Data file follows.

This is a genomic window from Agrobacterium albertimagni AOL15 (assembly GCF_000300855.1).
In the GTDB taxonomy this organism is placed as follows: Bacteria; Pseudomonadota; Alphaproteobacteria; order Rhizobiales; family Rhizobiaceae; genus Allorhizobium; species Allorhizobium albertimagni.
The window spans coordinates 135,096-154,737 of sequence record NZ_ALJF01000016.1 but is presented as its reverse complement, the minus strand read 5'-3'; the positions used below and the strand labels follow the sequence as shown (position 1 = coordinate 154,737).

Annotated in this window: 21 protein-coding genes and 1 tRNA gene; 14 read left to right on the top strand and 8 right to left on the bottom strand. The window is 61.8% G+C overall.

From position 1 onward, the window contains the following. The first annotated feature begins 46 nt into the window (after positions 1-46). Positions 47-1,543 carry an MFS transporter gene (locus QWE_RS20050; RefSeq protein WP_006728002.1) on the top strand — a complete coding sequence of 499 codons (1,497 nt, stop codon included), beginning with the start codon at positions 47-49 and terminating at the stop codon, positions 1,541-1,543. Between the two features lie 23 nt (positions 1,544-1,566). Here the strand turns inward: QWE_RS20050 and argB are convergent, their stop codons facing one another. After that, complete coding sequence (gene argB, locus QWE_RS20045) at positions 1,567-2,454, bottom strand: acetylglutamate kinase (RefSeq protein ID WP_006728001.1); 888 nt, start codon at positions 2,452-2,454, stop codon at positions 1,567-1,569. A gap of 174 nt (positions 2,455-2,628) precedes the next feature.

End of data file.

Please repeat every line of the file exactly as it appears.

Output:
This is a genomic window from Agrobacterium albertimagni AOL15 (assembly GCF_000300855.1).
In the GTDB taxonomy this organism is placed as follows: Bacteria; Pseudomonadota; Alphaproteobacteria; order Rhizobiales; family Rhizobiaceae; genus Allorhizobium; species Allorhizobium albertimagni.
The window spans coordinates 135,096-154,737 of sequence record NZ_ALJF01000016.1 but is presented as its reverse complement, the minus strand read 5'-3'; the positions used below and the strand labels follow the sequence as shown (position 1 = coordinate 154,737).

Annotated in this window: 21 protein-coding genes and 1 tRNA gene; 14 read left to right on the top strand and 8 right to left on the bottom strand. The window is 61.8% G+C overall.

From position 1 onward, the window contains the following. The first annotated feature begins 46 nt into the window (after positions 1-46). Positions 47-1,543 carry an MFS transporter gene (locus QWE_RS20050; RefSeq protein WP_006728002.1) on the top strand — a complete coding sequence of 499 codons (1,497 nt, stop codon included), beginning with the start codon at positions 47-49 and terminating at the stop codon, positions 1,541-1,543. Between the two features lie 23 nt (positions 1,544-1,566). Here the strand turns inward: QWE_RS20050 and argB are convergent, their stop codons facing one another. After that, complete coding sequence (gene argB, locus QWE_RS20045) at positions 1,567-2,454, bottom strand: acetylglutamate kinase (RefSeq protein ID WP_006728001.1); 888 nt, start codon at positions 2,452-2,454, stop codon at positions 1,567-1,569. A gap of 174 nt (positions 2,455-2,628) precedes the next feature.